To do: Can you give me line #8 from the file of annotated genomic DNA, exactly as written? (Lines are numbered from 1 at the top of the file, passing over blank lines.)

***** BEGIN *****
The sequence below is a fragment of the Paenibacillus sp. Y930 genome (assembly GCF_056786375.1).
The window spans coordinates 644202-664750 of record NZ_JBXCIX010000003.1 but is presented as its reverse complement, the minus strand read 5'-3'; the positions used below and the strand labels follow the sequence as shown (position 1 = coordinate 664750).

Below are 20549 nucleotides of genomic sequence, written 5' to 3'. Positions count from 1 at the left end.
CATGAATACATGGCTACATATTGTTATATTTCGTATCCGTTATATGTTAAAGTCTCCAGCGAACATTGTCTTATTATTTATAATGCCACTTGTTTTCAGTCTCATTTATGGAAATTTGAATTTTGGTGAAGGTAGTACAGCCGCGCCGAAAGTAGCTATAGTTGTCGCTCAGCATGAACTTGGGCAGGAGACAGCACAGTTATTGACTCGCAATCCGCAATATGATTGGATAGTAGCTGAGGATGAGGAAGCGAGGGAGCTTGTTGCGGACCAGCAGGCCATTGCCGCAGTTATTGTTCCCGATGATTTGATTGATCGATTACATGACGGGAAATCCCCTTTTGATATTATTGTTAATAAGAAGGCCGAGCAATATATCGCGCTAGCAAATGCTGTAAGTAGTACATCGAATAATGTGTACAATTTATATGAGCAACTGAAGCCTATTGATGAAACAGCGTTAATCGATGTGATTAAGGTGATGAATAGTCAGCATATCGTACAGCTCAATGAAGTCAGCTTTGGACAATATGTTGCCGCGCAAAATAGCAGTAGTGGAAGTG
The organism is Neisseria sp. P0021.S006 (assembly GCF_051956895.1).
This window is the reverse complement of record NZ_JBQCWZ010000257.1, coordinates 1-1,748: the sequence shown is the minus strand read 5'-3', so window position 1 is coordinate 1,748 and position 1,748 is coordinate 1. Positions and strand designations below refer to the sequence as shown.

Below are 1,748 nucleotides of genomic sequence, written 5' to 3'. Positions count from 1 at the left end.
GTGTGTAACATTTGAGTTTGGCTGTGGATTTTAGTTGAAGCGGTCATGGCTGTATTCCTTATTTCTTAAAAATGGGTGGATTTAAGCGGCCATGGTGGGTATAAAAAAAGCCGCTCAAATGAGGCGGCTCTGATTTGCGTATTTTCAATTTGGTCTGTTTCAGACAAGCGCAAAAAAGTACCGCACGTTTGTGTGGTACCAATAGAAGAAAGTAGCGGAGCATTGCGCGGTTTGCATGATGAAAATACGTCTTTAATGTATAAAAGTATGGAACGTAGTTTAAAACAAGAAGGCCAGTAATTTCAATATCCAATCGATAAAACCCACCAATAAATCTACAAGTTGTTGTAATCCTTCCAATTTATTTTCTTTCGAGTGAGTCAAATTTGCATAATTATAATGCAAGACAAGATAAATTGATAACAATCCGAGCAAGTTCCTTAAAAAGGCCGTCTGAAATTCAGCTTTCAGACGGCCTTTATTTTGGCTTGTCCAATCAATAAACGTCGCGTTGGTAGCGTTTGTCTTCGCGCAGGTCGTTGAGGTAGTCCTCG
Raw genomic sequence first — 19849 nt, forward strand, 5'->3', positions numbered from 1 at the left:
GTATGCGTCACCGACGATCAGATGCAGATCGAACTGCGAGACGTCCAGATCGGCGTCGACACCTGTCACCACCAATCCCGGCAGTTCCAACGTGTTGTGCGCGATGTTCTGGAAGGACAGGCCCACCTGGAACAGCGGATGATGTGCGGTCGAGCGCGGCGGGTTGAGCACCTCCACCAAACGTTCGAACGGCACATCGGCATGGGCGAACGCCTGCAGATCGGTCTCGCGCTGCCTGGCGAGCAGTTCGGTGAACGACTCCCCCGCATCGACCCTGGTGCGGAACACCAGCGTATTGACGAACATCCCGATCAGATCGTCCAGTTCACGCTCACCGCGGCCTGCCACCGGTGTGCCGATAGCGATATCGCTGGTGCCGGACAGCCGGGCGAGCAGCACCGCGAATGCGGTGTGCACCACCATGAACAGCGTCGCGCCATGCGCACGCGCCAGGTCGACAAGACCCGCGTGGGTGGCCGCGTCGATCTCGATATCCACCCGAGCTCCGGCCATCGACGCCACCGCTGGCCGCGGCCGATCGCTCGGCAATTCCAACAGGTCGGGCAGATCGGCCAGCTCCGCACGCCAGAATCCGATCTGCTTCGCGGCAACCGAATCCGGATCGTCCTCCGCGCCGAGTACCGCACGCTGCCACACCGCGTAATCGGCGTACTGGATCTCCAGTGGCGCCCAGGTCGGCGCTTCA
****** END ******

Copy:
GTGTGTAACATTTGAGTTTGGCTGTGGATTTTAGTTGAAGCGGTCATGGCTGTATTCCTTATTTCTTAAAAATGGGTGGATTTAAGCGGCCATGGTGGGTATAAAAAAAGCCGCTCAAATGAGGCGGCTCTGATTTGCGTATTTTCAATTTGGTCTGTTTCAGACAAGCGCAAAAAAGTACCGCACGTTTGTGTGGTACCAATAGAAGAAAGTAGCGGAGCATTGCGCGGTTTGCATGATGAAAATACGTCTTTAATGTATAAAAGTATGGAACGTAGTTTAAAACAAGAAGGCCAGTAATTTCAATATCCAATCGATAAAACCCACCAATAAATCTACAAGTTGTTGTAATCCTTCCAATTTATTTTCTTTCGAGTGAGTCAAATTTGCATAATTATAATGCAAGACAAGATAAATTGATAACAATCCGAGCAAGTTCCTTAAAAAGGCCGTCTGAAATTCAGCTTTCAGACGGCCTTTATTTTGGCTTGTCCAATCAATAAACGTCGCGTTGGTAGCGTTTGTCTTCGCGCAGGTCGTTGAGGTAGTCCTCG